Creating a CD/DVD Archive

by Barry Dysert
(last updated June 4, 2018)

If you have a CD or DVD drive on your computer you can use discs as a type of removable storage medium. (There is another tip that discusses creating an audio disc.) These discs provide a great means for storing permanent backups, too. Discs come in many flavors, but you should have either an "-R" (recordable) or "-RW" (rewritable) disc.

To create a disc archive, insert the disc into the drive. Depending upon the type of disc and your AutoPlay settings, the AutoPlay dialog box may appear. (See Figure 1.)

Figure 1. The AutoPlay dialog box.

Note that the letter that Windows assigned to the drive is "D:". This may be different from what you see on your system. If the AutoPlay dialog box does appear, just close it. Now if you open Explorer, you'll see device "D:" as one of your local drives. Since I inserted a blank CD, when I click on that drive I see the Burn a Disc dialog box. (See Figure 2.)

Figure 2. The Burn a Disc dialog box.

Here you give a title to your disc and also indicate how you want to use it. If you want the disc to work like a normal read/write disc that you can move, copy, and delete files on, choose the first option ("Like a USB Flash Drive"). If, instead, you want to create a permanent archive, where you are going to copy an entire collection of files to the disc and then store it somewhere, choose the second option ("With a CD/DVD player"). This tip assumes that you want to create an archive, so type in a title for your disc, ensure the bottom radio button is clicked, and click the Next button.

Now you can copy files to the disc, perform a Windows backup to the disc, etc., as you normally would to a regular disc. As you do this, the files aren't actually copied to the disc. Instead, Windows just keeps track of what you want to end up there until you are ready to create the actual archive. This creation process is referred to as "burning" the disc. When you are ready to create the archive, simply display the contents of the disc in a folder window. (See Figure 3.)

Figure 3. Preparing to burn a disc.

Note that the right side of the window shows you the files that Windows is ready to save on the CD or DVD. Remember; they aren't really stored on the disc yet. To commit them to the disc you need to click the Burn to Disc link near the top of the window. Windows displays the Burn to Disc dialog box. (See Figure 4.)

Figure 4. The Burn to Disc dialog box.

Here you can change the disc's title one last time, set the recording speed (you shouldn't really need to change it), and indicate whether the wizard will be closed once the files have been burned. (If you don't close the wizard after the burn, you'll be asked if you want to burn the files to another disc.) Once you click the Next button the files are physically copied to the disc and it is ejected. If you later want to go back and restore some files or create another collection on the disc, simply insert it and perform the operations as you normally would.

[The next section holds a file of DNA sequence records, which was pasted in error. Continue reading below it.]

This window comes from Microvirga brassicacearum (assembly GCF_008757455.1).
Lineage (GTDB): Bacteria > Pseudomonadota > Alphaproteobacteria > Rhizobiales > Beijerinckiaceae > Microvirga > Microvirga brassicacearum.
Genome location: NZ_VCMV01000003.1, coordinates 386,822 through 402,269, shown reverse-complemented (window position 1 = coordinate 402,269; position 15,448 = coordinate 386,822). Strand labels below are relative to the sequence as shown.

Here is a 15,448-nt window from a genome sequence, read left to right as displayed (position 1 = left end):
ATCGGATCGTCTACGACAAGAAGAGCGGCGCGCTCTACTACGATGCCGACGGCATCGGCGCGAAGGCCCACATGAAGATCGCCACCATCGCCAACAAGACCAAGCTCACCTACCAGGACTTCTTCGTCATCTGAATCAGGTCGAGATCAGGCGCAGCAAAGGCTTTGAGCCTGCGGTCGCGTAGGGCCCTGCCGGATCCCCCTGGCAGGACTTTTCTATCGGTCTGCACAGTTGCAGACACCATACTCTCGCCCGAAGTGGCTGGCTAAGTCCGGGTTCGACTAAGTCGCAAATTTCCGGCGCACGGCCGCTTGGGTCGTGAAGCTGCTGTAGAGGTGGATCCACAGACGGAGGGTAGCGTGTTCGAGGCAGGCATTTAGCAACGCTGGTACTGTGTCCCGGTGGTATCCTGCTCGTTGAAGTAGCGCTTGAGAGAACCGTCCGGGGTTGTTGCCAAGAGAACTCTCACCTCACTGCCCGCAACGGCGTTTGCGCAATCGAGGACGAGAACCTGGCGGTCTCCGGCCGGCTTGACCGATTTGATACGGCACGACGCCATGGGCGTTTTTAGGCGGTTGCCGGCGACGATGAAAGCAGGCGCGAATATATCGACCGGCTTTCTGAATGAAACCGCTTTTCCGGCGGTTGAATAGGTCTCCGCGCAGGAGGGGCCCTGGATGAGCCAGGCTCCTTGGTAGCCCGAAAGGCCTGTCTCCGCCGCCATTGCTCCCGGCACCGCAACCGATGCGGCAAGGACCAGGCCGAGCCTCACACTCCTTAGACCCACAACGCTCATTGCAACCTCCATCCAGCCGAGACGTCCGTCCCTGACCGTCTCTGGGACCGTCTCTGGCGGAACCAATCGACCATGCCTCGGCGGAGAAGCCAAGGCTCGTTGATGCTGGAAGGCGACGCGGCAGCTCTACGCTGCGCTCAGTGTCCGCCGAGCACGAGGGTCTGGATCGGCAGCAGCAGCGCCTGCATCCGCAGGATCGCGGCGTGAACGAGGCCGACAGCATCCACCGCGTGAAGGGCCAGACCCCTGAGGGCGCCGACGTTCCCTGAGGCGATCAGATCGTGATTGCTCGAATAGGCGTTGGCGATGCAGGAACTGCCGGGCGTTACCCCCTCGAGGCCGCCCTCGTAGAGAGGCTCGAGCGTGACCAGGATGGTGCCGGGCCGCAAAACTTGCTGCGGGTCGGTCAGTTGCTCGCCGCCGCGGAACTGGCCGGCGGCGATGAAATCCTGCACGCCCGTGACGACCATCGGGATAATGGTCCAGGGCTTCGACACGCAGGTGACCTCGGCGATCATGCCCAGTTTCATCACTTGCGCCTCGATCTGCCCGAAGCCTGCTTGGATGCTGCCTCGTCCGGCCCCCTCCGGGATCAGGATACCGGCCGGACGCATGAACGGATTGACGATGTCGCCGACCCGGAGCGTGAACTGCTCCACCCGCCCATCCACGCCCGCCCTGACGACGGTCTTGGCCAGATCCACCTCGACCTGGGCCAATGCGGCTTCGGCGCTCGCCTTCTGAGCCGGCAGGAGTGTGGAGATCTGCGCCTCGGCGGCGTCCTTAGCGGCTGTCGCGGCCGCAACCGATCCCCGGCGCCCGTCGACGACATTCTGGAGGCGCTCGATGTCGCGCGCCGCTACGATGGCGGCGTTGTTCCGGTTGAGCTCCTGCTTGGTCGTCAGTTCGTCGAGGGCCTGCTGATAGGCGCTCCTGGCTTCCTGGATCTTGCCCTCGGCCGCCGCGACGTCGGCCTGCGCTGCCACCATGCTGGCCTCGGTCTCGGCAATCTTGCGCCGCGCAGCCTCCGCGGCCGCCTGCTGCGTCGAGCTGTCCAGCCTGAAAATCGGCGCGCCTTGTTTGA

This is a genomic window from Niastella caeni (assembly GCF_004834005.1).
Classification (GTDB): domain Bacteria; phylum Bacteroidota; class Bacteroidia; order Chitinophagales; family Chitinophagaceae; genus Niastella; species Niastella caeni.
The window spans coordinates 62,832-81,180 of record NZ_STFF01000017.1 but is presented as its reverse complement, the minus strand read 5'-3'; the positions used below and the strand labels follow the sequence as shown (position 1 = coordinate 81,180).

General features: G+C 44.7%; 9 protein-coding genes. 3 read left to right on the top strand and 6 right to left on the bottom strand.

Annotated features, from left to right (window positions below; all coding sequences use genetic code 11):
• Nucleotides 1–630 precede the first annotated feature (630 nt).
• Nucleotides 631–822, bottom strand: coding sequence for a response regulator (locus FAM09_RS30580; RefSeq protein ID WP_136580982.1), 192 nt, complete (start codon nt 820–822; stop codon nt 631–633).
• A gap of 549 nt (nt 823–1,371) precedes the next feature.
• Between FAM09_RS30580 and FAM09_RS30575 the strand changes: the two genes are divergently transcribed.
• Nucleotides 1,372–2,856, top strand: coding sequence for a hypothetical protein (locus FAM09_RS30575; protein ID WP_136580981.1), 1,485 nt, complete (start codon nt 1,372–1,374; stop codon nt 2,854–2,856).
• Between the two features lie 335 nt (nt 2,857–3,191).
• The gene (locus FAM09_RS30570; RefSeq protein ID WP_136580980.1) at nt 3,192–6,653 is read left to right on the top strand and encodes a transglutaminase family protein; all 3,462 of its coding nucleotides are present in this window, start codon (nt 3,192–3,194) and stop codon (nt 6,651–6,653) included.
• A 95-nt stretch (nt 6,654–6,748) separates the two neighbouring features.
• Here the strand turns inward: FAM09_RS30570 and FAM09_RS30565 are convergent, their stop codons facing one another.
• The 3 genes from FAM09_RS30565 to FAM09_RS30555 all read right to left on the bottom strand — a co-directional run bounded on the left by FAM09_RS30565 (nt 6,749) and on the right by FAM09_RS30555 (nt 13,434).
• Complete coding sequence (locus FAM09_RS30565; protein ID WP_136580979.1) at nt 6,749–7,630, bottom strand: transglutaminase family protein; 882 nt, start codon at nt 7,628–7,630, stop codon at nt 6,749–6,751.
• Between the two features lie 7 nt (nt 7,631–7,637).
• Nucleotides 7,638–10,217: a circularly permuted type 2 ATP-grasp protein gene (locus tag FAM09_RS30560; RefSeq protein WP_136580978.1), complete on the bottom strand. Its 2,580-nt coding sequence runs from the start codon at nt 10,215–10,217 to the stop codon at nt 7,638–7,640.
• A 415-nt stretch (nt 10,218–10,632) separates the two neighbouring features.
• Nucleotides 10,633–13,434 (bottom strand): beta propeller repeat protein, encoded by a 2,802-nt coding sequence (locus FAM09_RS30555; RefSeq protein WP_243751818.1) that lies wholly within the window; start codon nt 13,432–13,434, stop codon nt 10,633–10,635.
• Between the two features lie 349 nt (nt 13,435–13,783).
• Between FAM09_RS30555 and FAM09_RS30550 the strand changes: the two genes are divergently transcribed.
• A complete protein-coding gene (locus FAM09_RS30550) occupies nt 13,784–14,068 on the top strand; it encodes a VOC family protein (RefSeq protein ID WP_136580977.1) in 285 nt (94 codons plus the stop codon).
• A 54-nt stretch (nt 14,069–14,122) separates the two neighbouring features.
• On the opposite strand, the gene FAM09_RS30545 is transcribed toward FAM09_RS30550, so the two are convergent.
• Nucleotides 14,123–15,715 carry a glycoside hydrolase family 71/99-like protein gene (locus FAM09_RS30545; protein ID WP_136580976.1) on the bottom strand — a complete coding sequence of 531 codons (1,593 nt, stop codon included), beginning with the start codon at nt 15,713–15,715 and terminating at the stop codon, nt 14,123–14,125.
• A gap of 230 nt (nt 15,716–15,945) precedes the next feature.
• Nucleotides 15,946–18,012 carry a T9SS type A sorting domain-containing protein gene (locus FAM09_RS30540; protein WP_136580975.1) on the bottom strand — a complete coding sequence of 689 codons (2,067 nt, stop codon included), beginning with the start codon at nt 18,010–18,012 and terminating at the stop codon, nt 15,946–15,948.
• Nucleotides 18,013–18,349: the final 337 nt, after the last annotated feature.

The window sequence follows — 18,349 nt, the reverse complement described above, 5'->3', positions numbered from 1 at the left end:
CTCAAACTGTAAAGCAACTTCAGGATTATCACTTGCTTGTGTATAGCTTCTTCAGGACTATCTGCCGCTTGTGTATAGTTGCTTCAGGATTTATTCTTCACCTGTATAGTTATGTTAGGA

This tip (12339) applies to Windows 7, 8, and 10.

Author Bio

Barry Dysert

Barry has been a computer professional for over 35 years, working in different positions such as technical team leader, project manager, and software developer. He is currently a software engineer with an emphasis on developing custom applications under Microsoft Windows. When not working with Windows or writing Tips, Barry is an amateur writer. His first non-fiction book is titled "A Chronological Commentary of Revelation." ...

MORE FROM BARRY

Hiding Folders Under This PC

File Explorer is a virtual necessity when it comes to navigating the file system. If you find it a little too verbose, ...

Discover More

Updating a Device Driver

If you attach a new device to your computer or need to update a current device's driver, this tip provides the general ...

Discover More

Checking the Archive Attribute with Robocopy

Robocopy can work on files according to each file's attributes. This tip shows you how to use Robocopy to only copy files ...

Discover More
More WindowsTips

Mapping a Network Drive

You can create a mapping relationship between a network folder and a drive letter so that it's easy to access the folder ...

Discover More

Combining Drives in Storage Spaces

Need to add some addition drive space to your system? Why not consider adding what Windows calls a 'storage space?' This ...

Discover More

Getting Rid of Old Windows Updates

Microsoft is constantly updating Windows for various reasons. For most people, those updates are downloaded and installed ...

Discover More
Subscribe

FREE SERVICE: Get tips like this every week in WindowsTips, a free productivity newsletter. Enter your address and click "Subscribe."

View most recent newsletter.

Comments

If you would like to add an image to your comment (not an avatar, but an image to help in making the point of your comment), include the characters [{fig}] in your comment text. You’ll be prompted to upload your image when you submit the comment. Maximum image size is 6Mpixels. Images larger than 600px wide or 1000px tall will be reduced. Up to three images may be included in a comment. All images are subject to review. Commenting privileges may be curtailed if inappropriate images are posted.

What is seven more than 3?

There are currently no comments for this tip. (Be the first to leave your comment—just use the simple form above!)


Newest Tips
Subscribe

FREE SERVICE: Get tips like this every week in WindowsTips, a free productivity newsletter. Enter your address and click "Subscribe."

(Your e-mail address is not shared with anyone, ever.)

View the most recent newsletter.